You will want cantilever brakes. Avoid Avid, if you can't find an old Mtb bike you can scavenge, the new Shimano cantis are nice. Get good pads and you will have no problem stopping. I think cyclocross style brake levers, in addition to the usual ones, really help in traffic. Especially at the end of a long day.

There are many ways to gear a bike. I have a 7 speed setup, and a Shimano 9 speed. The thing you want to have is a really low low gear. After that, it's as much personal preference as it is anything else. Camp is very expensive these days, truthfully, it's a Mercedes level style statement on a Hyundai.

Start bar shopping. Grab onto a few at a shop, ask what they are. I have a Rithey Biomax, cost me $60, and I love it.

I use Rivendell Ruffy Tuffy tires, 27c. Great tire.

Because of the size of your bike, you may need a rack that allows you to slide your rear panniers back further than normal. That will cut your rack choices down a lot. I have used Jandd, good stuff, check the sale section of their website.

There are handlebar pads, Specialized Bar Phat, Nashbar has one for only $10, and Azonic has one. I like them.
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Old 03-14-05, 11:48 AM   #4
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Avoid Avid? You must be high!! Im not alone when I say there just arent better brakes out there. Ive owened four sets of avid cantis and one set of Avid disc brakes.....I wouldnt use anything else!
http://www.mtbr.com/reviews/Brake_Sy...ct_88595.shtml
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Old 03-15-05, 10:03 AM   #5
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Thanks for the quick responses! After some research, I've come to a few conclusions - -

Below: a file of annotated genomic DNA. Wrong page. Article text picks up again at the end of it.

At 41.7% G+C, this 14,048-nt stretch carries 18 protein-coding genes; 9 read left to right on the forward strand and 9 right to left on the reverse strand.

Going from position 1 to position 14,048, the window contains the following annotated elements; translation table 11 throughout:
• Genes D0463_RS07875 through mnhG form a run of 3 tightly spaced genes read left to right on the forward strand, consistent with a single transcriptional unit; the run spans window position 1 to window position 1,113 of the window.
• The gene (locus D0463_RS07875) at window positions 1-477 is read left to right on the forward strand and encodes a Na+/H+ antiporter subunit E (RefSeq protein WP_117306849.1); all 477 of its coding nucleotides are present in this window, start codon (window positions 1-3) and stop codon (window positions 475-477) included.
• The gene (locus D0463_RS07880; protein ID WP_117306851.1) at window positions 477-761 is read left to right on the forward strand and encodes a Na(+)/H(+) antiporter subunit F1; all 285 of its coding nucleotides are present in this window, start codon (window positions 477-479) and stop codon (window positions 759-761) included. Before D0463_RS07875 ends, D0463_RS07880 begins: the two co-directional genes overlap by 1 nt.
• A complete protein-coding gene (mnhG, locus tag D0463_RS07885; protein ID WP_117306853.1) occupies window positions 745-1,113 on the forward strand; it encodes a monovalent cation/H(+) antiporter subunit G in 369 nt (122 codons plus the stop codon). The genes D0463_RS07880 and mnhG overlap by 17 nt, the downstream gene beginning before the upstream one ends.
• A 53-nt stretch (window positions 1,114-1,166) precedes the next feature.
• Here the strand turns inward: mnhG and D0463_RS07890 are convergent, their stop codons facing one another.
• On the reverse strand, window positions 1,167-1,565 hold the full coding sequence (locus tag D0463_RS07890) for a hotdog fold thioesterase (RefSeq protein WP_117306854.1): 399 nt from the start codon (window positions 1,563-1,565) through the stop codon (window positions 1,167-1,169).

1. I'm gonna go with some indexing bar end shifters rather than downtube or ergo.

2. I'm going with cantilever brakes. While the Paul touring brakes are just gorgeous, they're too pricey, even at cost. I'm looking at the Avid Shorty 4's, thanks to the input I've had. After working on enough sets of Avid disc brakes, I've developed an attachment to the brand.

3. After chatting it up with a coworker, I've decded on a SRAM X-7 Rear derailleur, and an X-gen front derailleur. Can anyone tell me what bar end shifters will index properly with these components?

4. The LHT stock built bike comes with Salsa Moto-Ace bars and stem, so I think I'm going to go that way. Wide and shallow, and possibly some in-line brake levers as well.

5. Any suggestions on touring tires? I'm pretty keen on 1.5 as the size.

Thanks again for the advice!
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Old 03-15-05, 01:55 PM   #6
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when looking at tires, look at Schwalbe, their marathon and marathon plus are just awesome tires. I have about 4000 miles on a set with no flats and have plenty of tread left on them.
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Old 03-15-05, 02:08 PM   #7
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Out of curiosity, why do you want to avoid Shimano? I was set to build up an LHT with campy mirage/volce 9-sp but there don't seem to be any campy compatible rear hubs in 135 mm, only 130. The only option I found was a very expensive cassette that made the whole thing not worthwile.
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Old 03-16-05, 02:43 AM   #8
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Quote:
Originally Posted by Devious Golden
[snipped...] I've never used bar ends, and I'm wondering if many of your prefer them over downtubes. [...snipped...] Are road levers compatible with V-brakes? [...snipped...] some canti's on an old MTB, and I feel they aren't grabby enough [...snipped]
Bar ends are the best possible choice for a touring bike. Road levers are compatible with V-brakes. In case of older bikes, neither cantis nor V-brakes do a proper job at the tail side because the cable routing is all the way from the lever to the brake itself within cable casing, and being this very compressible, no matter how strong you press on the levers, the force is lost along the long cable casing. Nowadays the cable routing is encased in the ends, the middle part running 'naked' between casings (your Surly LHT will have this setting for sure). In this case, both cantis and V-brakes are efficient and precise, and provide sure stopping power.

Good trips and all the best to you and everybody else.